When Dave East first came onto the scene with the Black Rose mixtape, reviews about him were, simply put, mixed. It’s not that he couldn’t spit — to the contrary, he had a most impressive lyrical flow — but, rather, he didn’t seem to have an image that projected his ability to become a superstar. He was grimy, he was ordinary — he was, honestly, little more than an around-the-way guy, despite a co-sign from the legendary Nas.

With Survival, his actual studio debut, East proves that he’s learned a ton from the road paved by spotty mixtapes.

Over the course of 20 tracks, East lets the super-tight production guide him through the marathon (and, of course, there’s a tribute to the late Nipsey Hussle with “The Marathon Continues”) that is his album. The guest appearances are well-utilized and don’t dominate any of the tracks — East is equally yoked with everyone from OGs (like Nas and Rick Ross) to up-and-comers (Ash Leone). Hell, he even manages to make Jacquees sound good.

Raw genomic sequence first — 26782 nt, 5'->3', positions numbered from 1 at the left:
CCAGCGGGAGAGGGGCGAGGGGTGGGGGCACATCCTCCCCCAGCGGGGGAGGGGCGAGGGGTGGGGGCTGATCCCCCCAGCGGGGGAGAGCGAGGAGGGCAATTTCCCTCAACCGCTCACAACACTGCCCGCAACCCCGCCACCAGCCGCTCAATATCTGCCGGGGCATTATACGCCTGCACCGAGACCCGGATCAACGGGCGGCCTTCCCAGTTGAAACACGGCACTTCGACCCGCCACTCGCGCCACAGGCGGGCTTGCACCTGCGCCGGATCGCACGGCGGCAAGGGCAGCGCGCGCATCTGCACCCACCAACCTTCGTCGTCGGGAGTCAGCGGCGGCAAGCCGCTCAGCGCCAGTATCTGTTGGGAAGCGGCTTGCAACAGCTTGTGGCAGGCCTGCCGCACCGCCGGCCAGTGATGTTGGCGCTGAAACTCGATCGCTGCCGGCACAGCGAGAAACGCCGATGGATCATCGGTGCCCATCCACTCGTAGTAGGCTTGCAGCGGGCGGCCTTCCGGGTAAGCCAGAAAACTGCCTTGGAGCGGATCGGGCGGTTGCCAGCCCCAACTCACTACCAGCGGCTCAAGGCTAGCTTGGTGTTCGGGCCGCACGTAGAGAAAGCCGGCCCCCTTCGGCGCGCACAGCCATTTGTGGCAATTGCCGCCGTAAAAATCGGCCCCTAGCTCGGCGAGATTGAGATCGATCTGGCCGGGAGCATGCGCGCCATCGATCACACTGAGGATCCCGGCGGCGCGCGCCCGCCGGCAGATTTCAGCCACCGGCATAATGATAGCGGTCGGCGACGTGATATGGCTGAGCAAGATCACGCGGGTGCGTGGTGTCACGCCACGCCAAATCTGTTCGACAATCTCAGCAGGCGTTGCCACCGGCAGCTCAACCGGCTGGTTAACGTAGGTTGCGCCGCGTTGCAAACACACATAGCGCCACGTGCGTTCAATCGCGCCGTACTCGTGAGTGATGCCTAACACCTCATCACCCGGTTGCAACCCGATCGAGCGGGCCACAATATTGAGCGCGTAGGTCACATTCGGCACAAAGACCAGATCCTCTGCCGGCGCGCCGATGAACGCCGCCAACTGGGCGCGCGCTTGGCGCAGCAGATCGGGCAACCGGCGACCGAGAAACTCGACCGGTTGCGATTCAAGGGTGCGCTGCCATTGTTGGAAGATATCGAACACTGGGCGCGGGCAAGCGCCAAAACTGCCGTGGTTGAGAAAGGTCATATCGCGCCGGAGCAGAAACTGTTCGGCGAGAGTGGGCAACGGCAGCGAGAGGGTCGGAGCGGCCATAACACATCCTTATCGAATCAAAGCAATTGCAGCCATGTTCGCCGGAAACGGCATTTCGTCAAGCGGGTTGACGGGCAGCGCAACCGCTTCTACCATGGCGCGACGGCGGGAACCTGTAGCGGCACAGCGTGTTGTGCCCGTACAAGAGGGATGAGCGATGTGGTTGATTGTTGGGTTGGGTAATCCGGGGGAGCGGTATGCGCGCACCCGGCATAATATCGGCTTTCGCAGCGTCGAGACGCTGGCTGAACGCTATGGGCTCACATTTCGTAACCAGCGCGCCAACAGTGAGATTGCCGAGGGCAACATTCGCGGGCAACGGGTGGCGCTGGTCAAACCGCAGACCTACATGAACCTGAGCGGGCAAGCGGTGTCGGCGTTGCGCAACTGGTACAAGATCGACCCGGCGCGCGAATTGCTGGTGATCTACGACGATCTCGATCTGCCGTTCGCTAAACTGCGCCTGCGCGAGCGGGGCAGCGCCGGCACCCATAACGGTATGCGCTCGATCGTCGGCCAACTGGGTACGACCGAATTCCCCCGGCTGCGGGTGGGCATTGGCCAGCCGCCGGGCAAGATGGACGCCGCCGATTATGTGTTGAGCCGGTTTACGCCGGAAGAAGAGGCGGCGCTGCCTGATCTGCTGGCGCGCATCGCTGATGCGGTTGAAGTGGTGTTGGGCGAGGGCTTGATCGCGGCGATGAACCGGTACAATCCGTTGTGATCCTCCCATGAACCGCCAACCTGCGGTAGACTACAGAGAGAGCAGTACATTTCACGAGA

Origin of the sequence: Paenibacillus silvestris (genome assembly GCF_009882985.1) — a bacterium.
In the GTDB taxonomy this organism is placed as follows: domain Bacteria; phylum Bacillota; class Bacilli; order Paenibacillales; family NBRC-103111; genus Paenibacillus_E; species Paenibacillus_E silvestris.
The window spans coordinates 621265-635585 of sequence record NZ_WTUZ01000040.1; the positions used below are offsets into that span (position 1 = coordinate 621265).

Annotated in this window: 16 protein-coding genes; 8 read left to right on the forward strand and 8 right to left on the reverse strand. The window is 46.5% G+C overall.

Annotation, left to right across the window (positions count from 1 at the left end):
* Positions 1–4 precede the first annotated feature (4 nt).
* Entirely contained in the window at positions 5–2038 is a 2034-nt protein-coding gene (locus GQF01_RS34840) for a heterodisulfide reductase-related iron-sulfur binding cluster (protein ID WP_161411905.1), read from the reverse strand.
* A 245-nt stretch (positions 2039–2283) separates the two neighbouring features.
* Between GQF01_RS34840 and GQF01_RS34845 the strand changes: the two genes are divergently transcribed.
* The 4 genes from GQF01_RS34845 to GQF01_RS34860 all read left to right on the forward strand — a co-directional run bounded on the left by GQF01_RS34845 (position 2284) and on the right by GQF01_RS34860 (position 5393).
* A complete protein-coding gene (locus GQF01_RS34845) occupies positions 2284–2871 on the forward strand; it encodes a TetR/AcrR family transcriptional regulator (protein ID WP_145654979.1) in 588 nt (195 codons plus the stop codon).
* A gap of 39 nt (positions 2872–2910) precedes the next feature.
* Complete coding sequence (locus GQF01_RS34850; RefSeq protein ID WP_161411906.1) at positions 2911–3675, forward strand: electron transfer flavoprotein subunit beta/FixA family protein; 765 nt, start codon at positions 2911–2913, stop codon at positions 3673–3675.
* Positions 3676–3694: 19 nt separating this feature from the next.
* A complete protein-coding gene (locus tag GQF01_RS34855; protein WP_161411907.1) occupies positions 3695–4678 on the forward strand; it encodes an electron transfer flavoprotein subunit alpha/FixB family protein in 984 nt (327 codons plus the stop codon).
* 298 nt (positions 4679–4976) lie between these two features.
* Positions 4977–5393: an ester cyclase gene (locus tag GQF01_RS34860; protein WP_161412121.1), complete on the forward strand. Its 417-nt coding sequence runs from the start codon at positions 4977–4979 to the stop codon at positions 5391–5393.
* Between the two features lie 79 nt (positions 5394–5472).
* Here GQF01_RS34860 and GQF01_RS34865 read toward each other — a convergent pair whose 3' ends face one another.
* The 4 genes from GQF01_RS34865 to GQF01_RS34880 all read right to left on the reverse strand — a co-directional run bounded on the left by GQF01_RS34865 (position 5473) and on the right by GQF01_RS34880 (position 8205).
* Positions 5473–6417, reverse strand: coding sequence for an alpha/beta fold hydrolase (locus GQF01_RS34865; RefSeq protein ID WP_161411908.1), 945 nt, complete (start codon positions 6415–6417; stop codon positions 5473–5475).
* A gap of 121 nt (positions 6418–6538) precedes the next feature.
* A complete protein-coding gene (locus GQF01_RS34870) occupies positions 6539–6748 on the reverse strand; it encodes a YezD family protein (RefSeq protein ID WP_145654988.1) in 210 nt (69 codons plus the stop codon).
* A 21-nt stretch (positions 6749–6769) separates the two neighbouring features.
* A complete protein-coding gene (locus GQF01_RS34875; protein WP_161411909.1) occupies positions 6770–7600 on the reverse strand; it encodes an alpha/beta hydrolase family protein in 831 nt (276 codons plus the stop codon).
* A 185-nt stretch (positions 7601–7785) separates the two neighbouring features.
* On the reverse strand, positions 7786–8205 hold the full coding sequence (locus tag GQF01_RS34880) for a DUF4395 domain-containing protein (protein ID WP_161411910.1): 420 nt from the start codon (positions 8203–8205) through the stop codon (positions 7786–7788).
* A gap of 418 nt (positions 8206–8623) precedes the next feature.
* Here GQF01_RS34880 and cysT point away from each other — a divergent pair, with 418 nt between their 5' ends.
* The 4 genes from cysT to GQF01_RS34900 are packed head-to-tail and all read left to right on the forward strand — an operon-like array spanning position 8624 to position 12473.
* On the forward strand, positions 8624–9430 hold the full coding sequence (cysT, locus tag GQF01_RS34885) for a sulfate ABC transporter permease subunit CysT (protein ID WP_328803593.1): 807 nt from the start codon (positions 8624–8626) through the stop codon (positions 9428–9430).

But East does best when he goes deep and introspective. Over a boom-bap sound that’s almost stereotypically Old New York, Dave East trades bars with the aforementioned Ash Leone on “Daddy Knows,” and demonstrates that his first priority is none other than his daughter, Kairi, whose voice is the first we hear on the track before East roars, “Ain’t nothing cooler than being your dad/I could be mad at the world, soon as I see you, I’m glad/For you, I go hard, can’t tell me, Dave, you need to relax/Daddy chasing a bag.” References to Nas abound in this track — both a hat-tip to “Daughters” and a slip of “The World Is Yours” let the listener know that his Mass Appeal capo is not far from his mind — but it, somehow, works.

The album does fall short in a few places, though — most notably on “What’s Goin’ On,” which features Fabolous. Sure, the lyrics slap — when he’s not on some bullshit, Fab is one of the best to come from New York City — but the beat is reminiscent of Don Johnson and Phillip Michael Thomas-era Miami Vice, with lo-fi production that crosses the line from artistic into hokey. And “On Sight,” which features Ty Dolla $ign, seemed specifically written with the intent to be “the single” from the album, and it just sounds like East is trying too hard.

Overall, however, Survival reveals the grind indeed pays off and with continued focus, East will continue to deliver more standout projects.